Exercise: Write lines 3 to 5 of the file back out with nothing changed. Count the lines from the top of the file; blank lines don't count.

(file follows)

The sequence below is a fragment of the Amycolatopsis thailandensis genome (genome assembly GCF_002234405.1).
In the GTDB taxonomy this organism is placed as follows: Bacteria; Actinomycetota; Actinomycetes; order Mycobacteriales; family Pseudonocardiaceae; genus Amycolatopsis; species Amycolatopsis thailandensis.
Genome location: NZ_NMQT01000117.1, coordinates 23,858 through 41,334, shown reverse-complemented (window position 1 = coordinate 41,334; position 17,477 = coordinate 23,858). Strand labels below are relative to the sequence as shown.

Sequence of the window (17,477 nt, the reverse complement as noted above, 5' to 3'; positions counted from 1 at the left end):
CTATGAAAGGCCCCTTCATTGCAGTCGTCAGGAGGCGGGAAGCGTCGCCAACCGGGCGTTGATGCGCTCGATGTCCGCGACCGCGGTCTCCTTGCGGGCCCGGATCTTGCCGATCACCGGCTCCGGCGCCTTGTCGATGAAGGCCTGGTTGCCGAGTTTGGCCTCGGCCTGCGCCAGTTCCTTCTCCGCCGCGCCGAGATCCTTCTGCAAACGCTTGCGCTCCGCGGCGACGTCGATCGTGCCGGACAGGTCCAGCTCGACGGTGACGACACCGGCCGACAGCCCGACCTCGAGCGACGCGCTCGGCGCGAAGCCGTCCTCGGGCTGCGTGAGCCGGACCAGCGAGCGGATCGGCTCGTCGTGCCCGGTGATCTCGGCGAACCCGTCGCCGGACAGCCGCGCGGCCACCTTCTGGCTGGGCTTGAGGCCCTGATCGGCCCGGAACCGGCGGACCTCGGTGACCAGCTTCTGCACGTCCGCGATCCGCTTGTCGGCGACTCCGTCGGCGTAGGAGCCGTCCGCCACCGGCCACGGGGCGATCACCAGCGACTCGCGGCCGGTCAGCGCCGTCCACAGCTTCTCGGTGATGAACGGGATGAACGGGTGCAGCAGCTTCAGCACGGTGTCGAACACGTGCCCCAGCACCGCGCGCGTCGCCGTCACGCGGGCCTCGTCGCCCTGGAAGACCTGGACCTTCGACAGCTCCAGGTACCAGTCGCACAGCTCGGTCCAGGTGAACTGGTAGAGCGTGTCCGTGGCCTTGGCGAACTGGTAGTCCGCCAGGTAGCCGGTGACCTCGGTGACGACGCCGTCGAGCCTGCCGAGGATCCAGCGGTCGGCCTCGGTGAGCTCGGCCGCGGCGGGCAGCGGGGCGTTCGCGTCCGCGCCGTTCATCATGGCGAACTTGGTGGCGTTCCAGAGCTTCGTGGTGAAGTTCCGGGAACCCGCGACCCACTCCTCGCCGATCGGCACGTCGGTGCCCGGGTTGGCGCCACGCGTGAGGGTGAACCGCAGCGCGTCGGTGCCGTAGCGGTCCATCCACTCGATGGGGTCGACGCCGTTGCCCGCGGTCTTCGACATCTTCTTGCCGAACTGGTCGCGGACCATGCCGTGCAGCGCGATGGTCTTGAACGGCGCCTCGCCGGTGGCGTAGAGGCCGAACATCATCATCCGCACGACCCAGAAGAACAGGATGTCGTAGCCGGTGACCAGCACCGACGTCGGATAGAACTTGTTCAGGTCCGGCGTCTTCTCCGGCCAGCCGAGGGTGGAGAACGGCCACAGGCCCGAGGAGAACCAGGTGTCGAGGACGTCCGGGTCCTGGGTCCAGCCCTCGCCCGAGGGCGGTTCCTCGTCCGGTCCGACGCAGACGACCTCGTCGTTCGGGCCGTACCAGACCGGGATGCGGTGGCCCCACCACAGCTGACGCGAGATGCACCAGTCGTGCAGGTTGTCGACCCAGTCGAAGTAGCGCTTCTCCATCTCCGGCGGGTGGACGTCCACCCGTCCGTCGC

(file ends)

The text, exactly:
Genome location: NZ_NMQT01000117.1, coordinates 23,858 through 41,334, shown reverse-complemented (window position 1 = coordinate 41,334; position 17,477 = coordinate 23,858). Strand labels below are relative to the sequence as shown.

Sequence of the window (17,477 nt, the reverse complement as noted above, 5' to 3'; positions counted from 1 at the left end):
CTATGAAAGGCCCCTTCATTGCAGTCGTCAGGAGGCGGGAAGCGTCGCCAACCGGGCGTTGATGCGCTCGATGTCCGCGACCGCGGTCTCCTTGCGGGCCCGGATCTTGCCGATCACCGGCTCCGGCGCCTTGTCGATGAAGGCCTGGTTGCCGAGTTTGGCCTCGGCCTGCGCCAGTTCCTTCTCCGCCGCGCCGAGATCCTTCTGCAAACGCTTGCGCTCCGCGGCGACGTCGATCGTGCCGGACAGGTCCAGCTCGACGGTGACGACACCGGCCGACAGCCCGACCTCGAGCGACGCGCTCGGCGCGAAGCCGTCCTCGGGCTGCGTGAGCCGGACCAGCGAGCGGATCGGCTCGTCGTGCCCGGTGATCTCGGCGAACCCGTCGCCGGACAGCCGCGCGGCCACCTTCTGGCTGGGCTTGAGGCCCTGATCGGCCCGGAACCGGCGGACCTCGGTGACCAGCTTCTGCACGTCCGCGATCCGCTTGTCGGCGACTCCGTCGGCGTAGGAGCCGTCCGCCACCGGCCACGGGGCGATCACCAGCGACTCGCGGCCGGTCAGCGCCGTCCACAGCTTCTCGGTGATGAACGGGATGAACGGGTGCAGCAGCTTCAGCACGGTGTCGAACACGTGCCCCAGCACCGCGCGCGTCGCCGTCACGCGGGCCTCGTCGCCCTGGAAGACCTGGACCTTCGACAGCTCCAGGTACCAGTCGCACAGCTCGGTCCAGGTGAACTGGTAGAGCGTGTCCGTGGCCTTGGCGAACTGGTAGTCCGCCAGGTAGCCGGTGACCTCGGTGACGACGCCGTCGAGCCTGCCGAGGATCCAGCGGTCGGCCTCGGTGAGCTCGGCCGCGGCGGGCAGCGGGGCGTTCGCGTCCGCGCCGTTCATCATGGCGAACTTGGTGGCGTTCCAGAGCTTCGTGGTGAAGTTCCGGGAACCCGCGACCCACTCCTCGCCGATCGGCACGTCGGTGCCCGGGTTGGCGCCACGCGTGAGGGTGAACCGCAGCGCGTCGGTGCCGTAGCGGTCCATCCACTCGATGGGGTCGACGCCGTTGCCCGCGGTCTTCGACATCTTCTTGCCGAACTGGTCGCGGACCATGCCGTGCAGCGCGATGGTCTTGAACGGCGCCTCGCCGGTGGCGTAGAGGCCGAACATCATCATCCGCACGACCCAGAAGAACAGGATGTCGTAGCCGGTGACCAGCACCGACGTCGGATAGAACTTGTTCAGGTCCGGCGTCTTCTCCGGCCAGCCGAGGGTGGAGAACGGCCACAGGCCCGAGGAGAACCAGGTGTCGAGGACGTCCGGGTCCTGGGTCCAGCCCTCGCCCGAGGGCGGTTCCTCGTCCGGTCCGACGCAGACGACCTCGTCGTTCGGGCCGTACCAGACCGGGATGCGGTGGCCCCACCACAGCTGACGCGAGATGCACCAGTCGTGCAGGTTGTCGACCCAGTCGAAGTAGCGCTTCTCCATCTCCGGCGGGTGGACGTCCACCCGTCCGTCGC